P. 249 upper (with art)

Euripides, Hiketides (Suppliants) 5-7

where my father reared me, Aethra, in a happy home, and gave me in marriage to Aegeus, Pandion’s son, according to the oracle of Loxias.  Greek Text

Euripides, Hippolitos 887

But, father Poseidon, with one of the three curses you once promised me kill my son  Greek Text

Euripides, Hippolitos 1283

Nobly-born son of Aegeus!  Greek Text

Euripides, Hippolitos 1431

But you, child of old Aegeus  Greek Text

Plutarch, Theseus 3.3-4

Now Aegeus, king of Athens, desiring to have children, is said to have received from the Pythian priestess the celebrated oracle in which she bade him to have intercourse with no woman until he came to Athens. But Aegeus thought the words of the command somewhat obscure, and therefore turned aside to Troezen and communicated to Pittheus the words of the god, which ran as follows:—

Loose not the wine-skin’s jutting neck, great chief of the people,
Until thou shalt have come once more to the city of Athens.

[4] This dark saying Pittheus apparently understood, and persuaded him, or beguiled him, to have intercourse with his daughter Aethra. Aegeus did so, and then learning that it was the daughter of Pittheus with whom he had consorted, and suspecting that she was with child by him, he left a sword and a pair of sandals hidden under a great rock, which had a hollow in it just large enough to receive these objects.  Greek Text

Pausanias, Description of Greece 2.33.1

The Troezenians possess islands, one of which is near the mainland, and it is possible to wade across the channel. This was formerly called Sphaeria, but its name was changed to Sacred Island for the following reason. In it is the tomb of Sphaerus, who, they say, was charioteer to Pelops. In obedience forsooth to a dream from Athena, Aethra crossed over into the island with libations for Sphaerus. After she had crossed, Poseidon is said to have had intercourse with her here. So for this reason Aethra set up here a temple of Athena Apaturia, and changed the name from Sphaeria to Sacred Island. She also established a custom for the Troezenian maidens of dedicating their girdles before wedlock to Athena Apaturia.  Greek Text

Apollodorus, Bibliotheke (Library) 3.15.7

And journeying by way of Troezen, he lodged with Pittheus, son of Pelops, who, understanding the oracle, made him drunk and caused him to lie with his daughter Aethra. But in the same night Poseidon also had connexion with her. Now Aegeus charged Aethra that, if she gave birth to a male child, she should rear it, without telling whose it was; and he left a sword and sandals under a certain rock, saying that when the boy could roll away the rock and take them up, she was then to send him away with them.  Greek Text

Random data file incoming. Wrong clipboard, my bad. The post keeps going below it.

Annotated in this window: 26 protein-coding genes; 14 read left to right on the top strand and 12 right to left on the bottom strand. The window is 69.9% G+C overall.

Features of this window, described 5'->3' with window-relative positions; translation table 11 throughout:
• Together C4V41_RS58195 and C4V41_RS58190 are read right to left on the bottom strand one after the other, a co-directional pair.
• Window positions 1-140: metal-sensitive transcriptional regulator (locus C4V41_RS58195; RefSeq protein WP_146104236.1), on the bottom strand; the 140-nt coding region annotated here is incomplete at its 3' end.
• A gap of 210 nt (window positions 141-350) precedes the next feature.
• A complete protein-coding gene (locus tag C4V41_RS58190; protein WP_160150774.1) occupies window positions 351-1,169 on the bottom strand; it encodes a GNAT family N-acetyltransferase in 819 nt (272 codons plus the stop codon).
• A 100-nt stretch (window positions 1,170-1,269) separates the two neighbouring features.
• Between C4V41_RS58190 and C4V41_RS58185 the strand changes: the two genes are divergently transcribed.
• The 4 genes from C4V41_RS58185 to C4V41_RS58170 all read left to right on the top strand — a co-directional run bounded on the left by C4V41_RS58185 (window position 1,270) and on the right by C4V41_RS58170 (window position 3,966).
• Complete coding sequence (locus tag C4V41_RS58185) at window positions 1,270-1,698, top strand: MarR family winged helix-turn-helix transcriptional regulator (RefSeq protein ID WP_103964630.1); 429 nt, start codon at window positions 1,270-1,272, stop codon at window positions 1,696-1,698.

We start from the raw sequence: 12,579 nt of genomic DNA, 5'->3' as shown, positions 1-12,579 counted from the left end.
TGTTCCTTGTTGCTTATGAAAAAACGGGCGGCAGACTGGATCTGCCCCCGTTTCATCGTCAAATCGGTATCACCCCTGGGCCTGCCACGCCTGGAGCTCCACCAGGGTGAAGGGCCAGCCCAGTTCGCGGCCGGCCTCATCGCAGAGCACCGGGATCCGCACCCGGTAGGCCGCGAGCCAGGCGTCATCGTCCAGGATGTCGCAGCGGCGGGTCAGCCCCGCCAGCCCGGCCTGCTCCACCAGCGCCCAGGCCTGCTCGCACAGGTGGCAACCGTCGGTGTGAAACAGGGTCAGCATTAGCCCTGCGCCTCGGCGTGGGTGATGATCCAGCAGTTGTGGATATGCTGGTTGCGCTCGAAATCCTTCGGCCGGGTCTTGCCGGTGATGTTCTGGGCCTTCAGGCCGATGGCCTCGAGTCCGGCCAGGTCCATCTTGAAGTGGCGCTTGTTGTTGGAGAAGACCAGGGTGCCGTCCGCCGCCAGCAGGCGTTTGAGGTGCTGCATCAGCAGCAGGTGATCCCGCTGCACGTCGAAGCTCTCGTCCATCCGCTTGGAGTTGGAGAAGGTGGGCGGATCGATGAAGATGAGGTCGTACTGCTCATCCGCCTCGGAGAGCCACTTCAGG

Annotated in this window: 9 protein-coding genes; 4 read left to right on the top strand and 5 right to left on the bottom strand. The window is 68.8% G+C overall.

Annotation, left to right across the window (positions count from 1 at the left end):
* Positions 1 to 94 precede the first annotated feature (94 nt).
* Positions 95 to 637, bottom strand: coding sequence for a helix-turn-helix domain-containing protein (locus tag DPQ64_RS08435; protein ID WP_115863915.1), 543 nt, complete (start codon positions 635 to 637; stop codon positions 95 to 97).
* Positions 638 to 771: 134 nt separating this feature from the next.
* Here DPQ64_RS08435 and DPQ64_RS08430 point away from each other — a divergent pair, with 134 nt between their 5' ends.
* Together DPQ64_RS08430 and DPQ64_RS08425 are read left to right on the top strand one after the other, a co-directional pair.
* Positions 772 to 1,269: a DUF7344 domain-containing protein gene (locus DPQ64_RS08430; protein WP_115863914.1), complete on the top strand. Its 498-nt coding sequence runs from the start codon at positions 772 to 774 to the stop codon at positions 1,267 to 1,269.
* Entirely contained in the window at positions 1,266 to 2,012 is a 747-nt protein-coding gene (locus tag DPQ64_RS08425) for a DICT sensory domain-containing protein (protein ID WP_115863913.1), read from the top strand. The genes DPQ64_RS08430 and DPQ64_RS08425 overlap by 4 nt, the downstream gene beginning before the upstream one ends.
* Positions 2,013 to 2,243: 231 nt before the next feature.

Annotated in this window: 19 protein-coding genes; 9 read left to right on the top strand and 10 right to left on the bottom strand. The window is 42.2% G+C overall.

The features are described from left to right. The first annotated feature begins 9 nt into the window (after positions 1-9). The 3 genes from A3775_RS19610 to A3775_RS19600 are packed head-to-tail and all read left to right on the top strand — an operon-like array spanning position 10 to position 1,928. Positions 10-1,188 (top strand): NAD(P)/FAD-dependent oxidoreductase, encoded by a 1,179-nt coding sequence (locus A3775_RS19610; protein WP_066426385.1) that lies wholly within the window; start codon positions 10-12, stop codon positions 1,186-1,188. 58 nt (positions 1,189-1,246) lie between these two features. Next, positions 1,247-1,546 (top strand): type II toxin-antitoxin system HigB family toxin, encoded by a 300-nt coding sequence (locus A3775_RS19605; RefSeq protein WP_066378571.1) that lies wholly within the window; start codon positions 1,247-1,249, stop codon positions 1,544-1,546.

Hyginus, Fabulae 37

AETHRA: Neptune and Aegeus, son of Pandion, one night in the shrine of Minerva both lay with Aethra, daughter of Pittheus. Neptune conceded the child to Aegeus. Now he, on the point of returning to Athens from Troezene, put his sword under a stone, and told Aethra that when the boy could lift the stone and take his father’s sword, she should send him to him. He would recognize his son by that. And so later Aethra bore Theseus. When he had reached young manhood, his mother told him Aegeus’ instructions, showed him the stone so that he could get the sword, and bade him set out for Athens to Aegeus . . . and he killed all those who made the road unsafe.  Latin Text

Kallimachos, Hekale 235 – Callimachus 1, p. 231,ed. R. Pfeiffer. Oxford 1949

Kallimachos, Hekale 236 – Callimachus 1, p. 232,ed. R. Pfeiffer. Oxford 1949

Paris, Louvre G622 (not G423, as Gantz): Attic red-figure cup with  Theseus lifting the rock


E. Pottier, Vases antiques du Louvre, vol. 3 (1922), pl. 158

Beazley Archive Pottery Database

Stockholm, National Museum 1701: Attic red-figure lekythos with  Theseus lifting the rock


Nationalmusei årsbok vol. 4 (1922), p. 129 fig. 43


Nationalmusei årsbok vol. 4 (1922), p. 130 fig. 44

Beazley Archive Pottery Database

Bakchylides,  Odes 18.48 (Dithyrambs 4)

he has a sword slung over his bright shoulders.  Greek Text


Artisitc sources edited by R. Ross Holloway, Elisha Benjamin Andrews Professor Emeritus, Joukowsky Institute for Archaeology and the Ancient World, Brown Univ., Sept. 2016; and by Frances Van Keuren, Prof. Emerita, Lamar Dodd School of Art, Univ. of Georgia, Nov. 2016.

Literary sources edited by Elena Bianchelli, Retired Senior Lecturer of Classical Languages and Culture, Univ. of Georgia, March 2023.



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